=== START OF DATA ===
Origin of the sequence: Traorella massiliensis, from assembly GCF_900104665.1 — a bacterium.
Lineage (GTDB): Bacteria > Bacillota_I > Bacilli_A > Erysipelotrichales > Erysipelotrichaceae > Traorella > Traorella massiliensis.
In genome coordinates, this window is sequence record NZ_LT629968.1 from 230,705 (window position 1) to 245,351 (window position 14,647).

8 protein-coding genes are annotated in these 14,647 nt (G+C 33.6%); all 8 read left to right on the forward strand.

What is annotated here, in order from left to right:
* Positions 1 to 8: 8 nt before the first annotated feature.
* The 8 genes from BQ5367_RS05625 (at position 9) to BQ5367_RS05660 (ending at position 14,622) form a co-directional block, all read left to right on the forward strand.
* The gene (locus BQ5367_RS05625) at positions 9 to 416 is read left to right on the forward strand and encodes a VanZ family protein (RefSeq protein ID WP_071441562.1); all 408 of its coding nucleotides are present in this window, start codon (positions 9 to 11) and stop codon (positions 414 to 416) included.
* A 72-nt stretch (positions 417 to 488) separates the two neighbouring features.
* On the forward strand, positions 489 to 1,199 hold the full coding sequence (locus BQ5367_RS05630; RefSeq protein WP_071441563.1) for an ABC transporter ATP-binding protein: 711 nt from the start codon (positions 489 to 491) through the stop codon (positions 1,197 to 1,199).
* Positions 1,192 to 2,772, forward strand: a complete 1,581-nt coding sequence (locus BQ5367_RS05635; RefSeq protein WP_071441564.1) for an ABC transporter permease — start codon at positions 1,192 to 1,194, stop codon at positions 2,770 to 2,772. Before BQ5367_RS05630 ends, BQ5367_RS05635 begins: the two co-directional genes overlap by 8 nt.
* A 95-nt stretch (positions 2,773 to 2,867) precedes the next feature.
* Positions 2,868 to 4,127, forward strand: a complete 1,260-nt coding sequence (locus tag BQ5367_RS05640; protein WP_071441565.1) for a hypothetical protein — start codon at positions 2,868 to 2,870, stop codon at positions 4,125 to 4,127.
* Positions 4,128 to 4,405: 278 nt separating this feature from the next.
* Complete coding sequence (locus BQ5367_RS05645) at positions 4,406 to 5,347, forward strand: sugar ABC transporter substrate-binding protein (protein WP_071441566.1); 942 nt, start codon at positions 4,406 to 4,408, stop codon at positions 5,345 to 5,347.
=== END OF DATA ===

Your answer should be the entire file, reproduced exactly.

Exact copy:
Origin of the sequence: Traorella massiliensis, from assembly GCF_900104665.1 — a bacterium.
Lineage (GTDB): Bacteria > Bacillota_I > Bacilli_A > Erysipelotrichales > Erysipelotrichaceae > Traorella > Traorella massiliensis.
In genome coordinates, this window is sequence record NZ_LT629968.1 from 230,705 (window position 1) to 245,351 (window position 14,647).

8 protein-coding genes are annotated in these 14,647 nt (G+C 33.6%); all 8 read left to right on the forward strand.

What is annotated here, in order from left to right:
* Positions 1 to 8: 8 nt before the first annotated feature.
* The 8 genes from BQ5367_RS05625 (at position 9) to BQ5367_RS05660 (ending at position 14,622) form a co-directional block, all read left to right on the forward strand.
* The gene (locus BQ5367_RS05625) at positions 9 to 416 is read left to right on the forward strand and encodes a VanZ family protein (RefSeq protein ID WP_071441562.1); all 408 of its coding nucleotides are present in this window, start codon (positions 9 to 11) and stop codon (positions 414 to 416) included.
* A 72-nt stretch (positions 417 to 488) separates the two neighbouring features.
* On the forward strand, positions 489 to 1,199 hold the full coding sequence (locus BQ5367_RS05630; RefSeq protein WP_071441563.1) for an ABC transporter ATP-binding protein: 711 nt from the start codon (positions 489 to 491) through the stop codon (positions 1,197 to 1,199).
* Positions 1,192 to 2,772, forward strand: a complete 1,581-nt coding sequence (locus BQ5367_RS05635; RefSeq protein WP_071441564.1) for an ABC transporter permease — start codon at positions 1,192 to 1,194, stop codon at positions 2,770 to 2,772. Before BQ5367_RS05630 ends, BQ5367_RS05635 begins: the two co-directional genes overlap by 8 nt.
* A 95-nt stretch (positions 2,773 to 2,867) precedes the next feature.
* Positions 2,868 to 4,127, forward strand: a complete 1,260-nt coding sequence (locus tag BQ5367_RS05640; protein WP_071441565.1) for a hypothetical protein — start codon at positions 2,868 to 2,870, stop codon at positions 4,125 to 4,127.
* Positions 4,128 to 4,405: 278 nt separating this feature from the next.
* Complete coding sequence (locus BQ5367_RS05645) at positions 4,406 to 5,347, forward strand: sugar ABC transporter substrate-binding protein (protein WP_071441566.1); 942 nt, start codon at positions 4,406 to 4,408, stop codon at positions 5,345 to 5,347.